Doctors may find it hard to diagnose Alzheimer’s disease before the obvious symptoms set in, and many of the current tests for it are expensive and complicated. However, researchers recently devised a blood test that could accurately detect this condition.
According to the Alzheimer’s Association, the condition will likely affect almost 14 million people in the United States by 2050.
Despite this, there are few ways of accurately diagnosing Alzheimer’s disease early on.
These include MRI and CT scans, which help doctors rule out other conditions that might cause similar symptoms.
Another way of diagnosing Alzheimer’s is by
For all these reasons, researchers from Brigham and Women’s Hospital in Boston, MA, have been developing a blood test for Alzheimer’s that aims to be accurate, more cost-effective, and less unpleasant.
In the study paper, which appears in the journal Alzheimer’s & Dementia, the researchers explain that the test may be able to detect biomarkers of Alzheimer’s disease before the appearance of obvious symptoms.
One mark of Alzheimer’s and other types of dementia in the brain is the formation of toxic plaques, some of which appear due to a buildup of tau proteins.
Tau proteins are made of related molecules with somewhat different properties. In the new study, the researchers started by devising a method to identify the specific subset of tau molecules that appear at high levels in Alzheimer’s disease.
The researchers came up with ways of detecting different types of tau molecules in both blood and cerebrospinal fluid, and they tested these methods in samples of plasma (a blood component) and cerebrospinal fluid from two sets of participants (65 in the first group and 86 in the other).
One group of samples came from volunteers enrolled in the Harvard Aging Brain Study, and some who had participated in research at the Institute of Neurology in London, United Kingdom.
The second group came from volunteers recruited by specialists at the Shiley-Marcos Alzheimer’s Disease Research Center at the University of California, San Diego.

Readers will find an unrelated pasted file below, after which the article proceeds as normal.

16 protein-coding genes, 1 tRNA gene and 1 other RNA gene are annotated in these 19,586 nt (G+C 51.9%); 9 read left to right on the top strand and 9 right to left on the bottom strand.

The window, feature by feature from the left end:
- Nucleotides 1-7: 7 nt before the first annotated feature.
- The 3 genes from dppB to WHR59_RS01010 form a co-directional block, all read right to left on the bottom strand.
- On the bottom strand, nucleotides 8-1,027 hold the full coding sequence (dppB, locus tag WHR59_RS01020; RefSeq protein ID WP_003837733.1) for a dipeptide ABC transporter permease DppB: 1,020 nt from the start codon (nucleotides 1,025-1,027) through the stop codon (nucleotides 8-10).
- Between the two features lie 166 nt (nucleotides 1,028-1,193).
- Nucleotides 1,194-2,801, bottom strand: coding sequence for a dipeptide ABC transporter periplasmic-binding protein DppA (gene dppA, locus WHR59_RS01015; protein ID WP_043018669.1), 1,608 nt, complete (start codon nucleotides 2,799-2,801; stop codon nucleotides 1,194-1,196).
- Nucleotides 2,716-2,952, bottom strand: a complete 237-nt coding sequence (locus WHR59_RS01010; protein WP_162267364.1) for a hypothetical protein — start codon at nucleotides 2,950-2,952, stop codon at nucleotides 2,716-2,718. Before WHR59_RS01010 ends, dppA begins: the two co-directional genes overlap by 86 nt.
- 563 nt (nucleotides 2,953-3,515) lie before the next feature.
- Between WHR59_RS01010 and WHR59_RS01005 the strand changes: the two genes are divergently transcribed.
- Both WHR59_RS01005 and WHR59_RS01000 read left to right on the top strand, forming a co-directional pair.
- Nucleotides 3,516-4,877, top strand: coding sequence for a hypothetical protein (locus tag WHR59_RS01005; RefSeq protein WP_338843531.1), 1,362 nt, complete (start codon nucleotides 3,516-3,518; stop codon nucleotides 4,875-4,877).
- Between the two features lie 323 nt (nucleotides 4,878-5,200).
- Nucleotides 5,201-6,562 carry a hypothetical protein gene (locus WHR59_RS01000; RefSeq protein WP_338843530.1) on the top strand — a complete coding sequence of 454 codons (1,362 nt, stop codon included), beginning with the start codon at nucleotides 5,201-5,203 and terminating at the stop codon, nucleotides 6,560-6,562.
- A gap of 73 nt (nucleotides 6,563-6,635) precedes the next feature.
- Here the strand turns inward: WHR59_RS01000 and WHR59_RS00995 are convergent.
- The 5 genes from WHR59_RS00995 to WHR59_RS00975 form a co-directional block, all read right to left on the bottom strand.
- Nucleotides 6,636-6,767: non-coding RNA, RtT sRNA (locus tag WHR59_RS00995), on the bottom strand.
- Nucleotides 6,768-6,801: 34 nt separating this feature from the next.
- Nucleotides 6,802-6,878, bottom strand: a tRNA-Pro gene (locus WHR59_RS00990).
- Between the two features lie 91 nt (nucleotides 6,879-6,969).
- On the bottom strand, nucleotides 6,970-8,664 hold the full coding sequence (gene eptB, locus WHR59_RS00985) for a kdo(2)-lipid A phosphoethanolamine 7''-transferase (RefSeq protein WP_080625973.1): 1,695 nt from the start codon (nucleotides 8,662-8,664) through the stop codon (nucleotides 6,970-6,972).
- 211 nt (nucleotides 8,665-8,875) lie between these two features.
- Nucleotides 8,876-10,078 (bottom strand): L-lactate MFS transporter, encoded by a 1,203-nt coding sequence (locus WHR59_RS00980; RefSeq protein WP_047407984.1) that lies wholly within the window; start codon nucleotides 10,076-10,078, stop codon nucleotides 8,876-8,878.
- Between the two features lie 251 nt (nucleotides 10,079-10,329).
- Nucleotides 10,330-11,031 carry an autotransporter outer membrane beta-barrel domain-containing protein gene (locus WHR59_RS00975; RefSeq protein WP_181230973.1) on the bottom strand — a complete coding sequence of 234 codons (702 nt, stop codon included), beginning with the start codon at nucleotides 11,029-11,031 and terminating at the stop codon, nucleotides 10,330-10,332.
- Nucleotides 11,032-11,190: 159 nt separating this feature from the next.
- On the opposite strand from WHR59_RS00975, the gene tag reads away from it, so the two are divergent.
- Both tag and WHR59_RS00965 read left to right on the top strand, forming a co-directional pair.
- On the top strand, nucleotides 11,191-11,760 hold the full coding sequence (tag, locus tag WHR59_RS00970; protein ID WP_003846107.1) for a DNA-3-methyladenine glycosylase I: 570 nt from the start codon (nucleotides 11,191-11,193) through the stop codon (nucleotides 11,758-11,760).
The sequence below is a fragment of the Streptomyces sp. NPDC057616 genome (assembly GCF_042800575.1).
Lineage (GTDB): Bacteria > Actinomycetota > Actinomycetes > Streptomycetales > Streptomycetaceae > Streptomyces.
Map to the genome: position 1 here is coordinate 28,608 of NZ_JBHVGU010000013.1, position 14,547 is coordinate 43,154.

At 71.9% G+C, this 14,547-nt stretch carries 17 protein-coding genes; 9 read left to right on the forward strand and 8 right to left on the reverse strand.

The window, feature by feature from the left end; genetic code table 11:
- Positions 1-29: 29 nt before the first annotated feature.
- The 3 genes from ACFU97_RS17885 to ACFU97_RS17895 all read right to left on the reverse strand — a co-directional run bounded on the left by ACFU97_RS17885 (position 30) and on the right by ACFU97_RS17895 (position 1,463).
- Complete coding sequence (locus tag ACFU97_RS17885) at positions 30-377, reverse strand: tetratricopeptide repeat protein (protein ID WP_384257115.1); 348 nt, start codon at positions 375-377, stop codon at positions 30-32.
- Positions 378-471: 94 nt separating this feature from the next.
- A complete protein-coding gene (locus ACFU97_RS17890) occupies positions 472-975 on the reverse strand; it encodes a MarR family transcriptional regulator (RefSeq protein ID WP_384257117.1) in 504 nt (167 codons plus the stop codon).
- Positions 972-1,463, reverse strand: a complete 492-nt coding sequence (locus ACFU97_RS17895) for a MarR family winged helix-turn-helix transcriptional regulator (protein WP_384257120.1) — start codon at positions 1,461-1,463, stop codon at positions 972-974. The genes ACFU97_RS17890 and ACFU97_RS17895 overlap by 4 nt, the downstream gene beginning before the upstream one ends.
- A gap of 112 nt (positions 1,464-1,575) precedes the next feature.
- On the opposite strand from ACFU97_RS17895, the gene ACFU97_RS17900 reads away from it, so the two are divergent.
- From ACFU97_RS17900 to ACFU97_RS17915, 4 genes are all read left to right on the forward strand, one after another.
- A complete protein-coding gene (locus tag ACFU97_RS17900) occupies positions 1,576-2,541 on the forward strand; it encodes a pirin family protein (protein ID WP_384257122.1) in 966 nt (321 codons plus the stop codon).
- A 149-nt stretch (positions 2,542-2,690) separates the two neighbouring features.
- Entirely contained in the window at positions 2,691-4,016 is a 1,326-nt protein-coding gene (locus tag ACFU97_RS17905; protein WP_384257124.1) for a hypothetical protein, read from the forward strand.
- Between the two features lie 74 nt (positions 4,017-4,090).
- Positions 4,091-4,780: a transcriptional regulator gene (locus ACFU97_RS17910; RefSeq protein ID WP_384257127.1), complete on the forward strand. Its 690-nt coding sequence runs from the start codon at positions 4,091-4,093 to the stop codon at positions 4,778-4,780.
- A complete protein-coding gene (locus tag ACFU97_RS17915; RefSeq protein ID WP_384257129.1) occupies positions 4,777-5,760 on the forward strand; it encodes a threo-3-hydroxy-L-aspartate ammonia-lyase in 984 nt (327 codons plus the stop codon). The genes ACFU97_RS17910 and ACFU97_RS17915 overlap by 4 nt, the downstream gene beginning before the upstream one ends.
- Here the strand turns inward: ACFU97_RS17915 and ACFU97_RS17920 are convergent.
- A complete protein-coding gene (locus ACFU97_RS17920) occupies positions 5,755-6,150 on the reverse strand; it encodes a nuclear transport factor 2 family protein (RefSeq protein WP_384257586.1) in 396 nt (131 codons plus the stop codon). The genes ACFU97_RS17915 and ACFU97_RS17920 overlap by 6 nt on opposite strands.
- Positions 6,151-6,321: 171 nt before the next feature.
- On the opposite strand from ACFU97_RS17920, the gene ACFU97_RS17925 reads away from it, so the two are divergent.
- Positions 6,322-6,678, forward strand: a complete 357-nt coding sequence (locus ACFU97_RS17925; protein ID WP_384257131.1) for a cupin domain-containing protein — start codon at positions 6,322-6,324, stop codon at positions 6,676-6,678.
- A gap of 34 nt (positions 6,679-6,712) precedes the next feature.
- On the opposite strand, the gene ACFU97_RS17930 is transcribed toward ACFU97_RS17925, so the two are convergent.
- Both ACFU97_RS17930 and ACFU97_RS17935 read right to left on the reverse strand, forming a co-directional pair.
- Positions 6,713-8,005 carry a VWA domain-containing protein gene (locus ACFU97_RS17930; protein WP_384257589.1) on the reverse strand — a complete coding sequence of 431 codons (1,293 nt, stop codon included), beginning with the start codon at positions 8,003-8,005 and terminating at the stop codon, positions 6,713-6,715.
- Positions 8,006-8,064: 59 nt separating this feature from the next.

The team assessed five tests for tau molecules, looking to see which would be most effective. In the end, the scientists settled on a test that they called “the NT1 assay,” which demonstrated both sensitivity and specificity, meaning that it was able to accurately detect Alzheimer’s.
“A blood test for Alzheimer’s disease,” claims study author Dominic Walsh, “could be administered easily and repeatedly, with patients going to their primary care office rather than having to go into [the] hospital.”
“Ultimately, a blood-based test could replace cerebrospinal fluid testing and/or brain imaging,” he suggests, adding, “Our new test has the potential to do just that.”
“Our test will need further validation in many more people, but if it performs as in the initial two cohorts, it would be a transformative breakthrough.”
The researchers stress that while they verified the test in blood samples from two different cohorts, they will need to conduct further trials with larger groups of participants to fully establish the effectiveness of the test.
Also, they now aim to learn more about how tau protein levels change as the condition progresses, compared with their levels before Alzheimer’s symptoms set in.
“We’ve made our data and the tools needed to perform our test widely available because we want other research groups to put this to test. It’s important for others to validate our findings so that we can be certain this test will work across different populations,” notes Walsh.